Beginner’s Guide to Arduino Board Setup

Arduino manufactures a diverse range of boards, each varying in size, microcontrollers, and processing capabilities.

For information about the Arduino UNO R3 board, please consult the “Arduino UNO R3” topic in the basics section of Arduino.

To explore the various Arduino boards available, you can visit this link.

To write code for different applications and program Arduino boards, the Arduino IDE is necessary.

You can download the Arduino IDE from the Arduino website. Being open source, the IDE is free to use. The latest version for your operating system can be downloaded from here.

An online IDE is also accessible. To utilize it, you must create an account on the Arduino website. For guidance on using the online IDE, click here.

Refer to the “Using Arduino IDE” and “Adding a new library to Arduino IDE and using it” topics in the basics section of Arduino to learn how to utilize the Arduino IDE.

To utilize Arduino boards with the Arduino IDE, they must be connected to the laptop/PC where the Arduino IDE is installed using a USB cable designed for the board.

When the board is connected to the laptop/PC via the USB cable, the Arduino device driver installs automatically if the IDE is installed using the Windows installer (XP to 10). However, in some cases, the driver may fail to install automatically.

If the IDE is downloaded as a ZIP package, the driver will not install automatically upon board connection.

Below are the steps for installing the device driver. Once installed, you can run the built-in blink program in the IDE to blink the onboard LED. You can refer to this link to blink the onboard LED of your board.

Parts Required

Component NameBuy Now
Arduino Uno REV3Amazon
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To install the driver, follow these steps:

Connect the board to your computer/laptop using the USB cable. Windows will attempt to install the driver but will fail. You’ll see a pop-up on your screen.

Open the Device Manager from the control panel on your computer/laptop and locate the “Other Devices” section. You’ll find an “Unknown Device” as shown in the image below.

Right-click on the Unknown device and select the “Update Driver Software” option.

After completing step 3, the Update Driver Software window shown in the image below will appear. Choose the “Browse My Computer For Driver Software” option.

A window will appear where you can select the location from which the driver needs to be installed. See the image provided below.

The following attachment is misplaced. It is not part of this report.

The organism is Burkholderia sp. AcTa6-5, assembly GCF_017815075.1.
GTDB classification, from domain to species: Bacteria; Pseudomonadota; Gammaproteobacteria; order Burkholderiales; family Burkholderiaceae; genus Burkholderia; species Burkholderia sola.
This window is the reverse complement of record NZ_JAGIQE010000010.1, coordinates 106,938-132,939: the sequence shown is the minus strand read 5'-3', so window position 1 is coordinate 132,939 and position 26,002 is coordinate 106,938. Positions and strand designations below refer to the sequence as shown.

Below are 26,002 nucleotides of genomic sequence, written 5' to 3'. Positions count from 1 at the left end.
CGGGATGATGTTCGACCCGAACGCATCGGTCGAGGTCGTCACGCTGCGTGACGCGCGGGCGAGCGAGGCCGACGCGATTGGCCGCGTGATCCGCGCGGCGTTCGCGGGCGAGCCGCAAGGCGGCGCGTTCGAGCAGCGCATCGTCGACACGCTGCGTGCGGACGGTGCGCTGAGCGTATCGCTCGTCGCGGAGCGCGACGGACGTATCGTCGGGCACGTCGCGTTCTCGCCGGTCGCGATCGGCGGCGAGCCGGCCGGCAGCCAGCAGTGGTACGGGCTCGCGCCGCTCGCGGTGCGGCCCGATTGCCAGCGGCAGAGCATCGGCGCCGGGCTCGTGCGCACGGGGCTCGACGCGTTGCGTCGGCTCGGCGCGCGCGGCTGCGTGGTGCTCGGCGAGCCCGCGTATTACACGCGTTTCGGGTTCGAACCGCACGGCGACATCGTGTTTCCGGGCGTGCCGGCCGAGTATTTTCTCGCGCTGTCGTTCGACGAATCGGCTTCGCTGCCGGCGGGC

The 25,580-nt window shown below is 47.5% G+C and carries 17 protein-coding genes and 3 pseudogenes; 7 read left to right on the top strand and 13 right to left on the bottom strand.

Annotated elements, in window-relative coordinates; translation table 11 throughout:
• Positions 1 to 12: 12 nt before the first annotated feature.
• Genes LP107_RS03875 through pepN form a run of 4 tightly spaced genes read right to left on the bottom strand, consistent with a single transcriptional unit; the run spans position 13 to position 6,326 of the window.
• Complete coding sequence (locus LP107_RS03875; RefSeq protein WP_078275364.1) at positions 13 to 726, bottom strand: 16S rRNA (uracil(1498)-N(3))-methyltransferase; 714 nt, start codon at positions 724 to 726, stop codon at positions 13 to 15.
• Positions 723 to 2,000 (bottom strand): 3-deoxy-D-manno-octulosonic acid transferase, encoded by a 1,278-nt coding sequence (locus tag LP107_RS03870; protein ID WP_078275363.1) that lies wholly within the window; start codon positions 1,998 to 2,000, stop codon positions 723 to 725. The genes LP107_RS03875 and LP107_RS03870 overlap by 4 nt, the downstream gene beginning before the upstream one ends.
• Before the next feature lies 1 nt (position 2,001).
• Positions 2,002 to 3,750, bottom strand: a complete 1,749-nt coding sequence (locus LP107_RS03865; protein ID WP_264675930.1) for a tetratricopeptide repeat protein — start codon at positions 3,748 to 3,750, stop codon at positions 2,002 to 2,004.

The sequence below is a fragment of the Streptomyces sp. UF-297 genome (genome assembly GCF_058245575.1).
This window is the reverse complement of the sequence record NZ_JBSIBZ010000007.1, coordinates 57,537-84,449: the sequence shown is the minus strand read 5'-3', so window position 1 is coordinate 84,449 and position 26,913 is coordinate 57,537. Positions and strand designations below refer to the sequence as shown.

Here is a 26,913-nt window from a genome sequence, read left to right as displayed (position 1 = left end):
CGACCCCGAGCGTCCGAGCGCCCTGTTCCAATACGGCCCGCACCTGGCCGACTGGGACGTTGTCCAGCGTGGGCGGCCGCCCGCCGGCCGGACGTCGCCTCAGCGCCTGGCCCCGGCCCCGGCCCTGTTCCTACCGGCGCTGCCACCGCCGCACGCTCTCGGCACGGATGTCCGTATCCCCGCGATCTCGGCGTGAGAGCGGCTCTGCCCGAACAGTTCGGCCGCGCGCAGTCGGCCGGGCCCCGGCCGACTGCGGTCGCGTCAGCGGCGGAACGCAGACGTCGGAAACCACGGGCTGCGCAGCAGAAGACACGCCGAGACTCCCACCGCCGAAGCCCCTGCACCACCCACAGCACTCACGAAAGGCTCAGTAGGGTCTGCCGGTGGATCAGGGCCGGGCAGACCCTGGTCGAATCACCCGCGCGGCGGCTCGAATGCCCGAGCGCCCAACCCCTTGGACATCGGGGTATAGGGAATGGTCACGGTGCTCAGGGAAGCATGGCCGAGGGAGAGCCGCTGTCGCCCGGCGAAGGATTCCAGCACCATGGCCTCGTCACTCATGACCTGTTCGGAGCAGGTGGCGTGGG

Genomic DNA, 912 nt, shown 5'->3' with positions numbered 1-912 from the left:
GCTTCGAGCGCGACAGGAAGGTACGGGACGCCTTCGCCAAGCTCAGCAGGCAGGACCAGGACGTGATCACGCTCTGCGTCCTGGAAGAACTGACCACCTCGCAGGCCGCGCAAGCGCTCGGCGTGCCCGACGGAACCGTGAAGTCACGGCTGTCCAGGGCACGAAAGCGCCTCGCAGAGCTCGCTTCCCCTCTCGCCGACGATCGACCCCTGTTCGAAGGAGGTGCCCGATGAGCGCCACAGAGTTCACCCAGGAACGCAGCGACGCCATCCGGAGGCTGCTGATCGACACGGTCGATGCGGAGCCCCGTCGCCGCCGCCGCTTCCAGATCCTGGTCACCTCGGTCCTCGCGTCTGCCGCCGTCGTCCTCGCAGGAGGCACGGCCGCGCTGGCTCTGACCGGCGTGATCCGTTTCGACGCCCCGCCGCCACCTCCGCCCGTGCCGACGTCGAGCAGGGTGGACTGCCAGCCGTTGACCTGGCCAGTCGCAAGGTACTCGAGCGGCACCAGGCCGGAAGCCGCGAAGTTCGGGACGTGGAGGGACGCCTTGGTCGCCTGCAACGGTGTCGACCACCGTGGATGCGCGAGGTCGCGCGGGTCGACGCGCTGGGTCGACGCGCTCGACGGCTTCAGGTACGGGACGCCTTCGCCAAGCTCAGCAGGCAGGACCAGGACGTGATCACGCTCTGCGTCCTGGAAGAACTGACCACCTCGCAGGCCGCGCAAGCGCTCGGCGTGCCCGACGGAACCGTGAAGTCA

Select the “include subfolders” option. Use the browse option to select the drivers folder from the location where you unzipped the IDE.

    In the example given, the IDE was unzipped in the D drive in a folder named Arduino. The IDE, upon unzipping, had the folder named arduino-1.8.2, which contains various folders including the drivers folder.

    Note: Since we’ve chosen the “Include Subfolders” option, we only need to add the location of the drivers folder. The computer/laptop will automatically choose the appropriate driver from this folder. If you wish to select the individual file, you’ll need to locate the arduino.inf file in the drivers folder and select it.

    Click “Next” after selecting the drivers folder. The computer/laptop will begin installing the driver. A window may pop up as shown in the image below. If this occurs, click “install” as shown in the image.

    The above step may take some time. Once the driver has been successfully installed, you’ll see a window as shown in the image below.

    Check the device manager again. The device listed as Unknown Device under Other devices will no longer be present. Instead, you’ll see a new device with the name of the board for which it was installed (e.g., Arduino Uno) listed under Ports (COM and LPT).

    Now, open the IDE. Open an example sketch or a new sketch. Under the “Tools” tab, you’ll find the device installed in the Port option as shown below.

      Additionally, select the board you are using from the list of boards under the “Tools” tab.

      Also, select the AVRISP mkII as the programmer from the list of programmers under the “Tools” tab.

      The device driver has been successfully installed, and the board is ready to be used. Simply open the sketch you want to run or write an application sketch and upload it onto the board.

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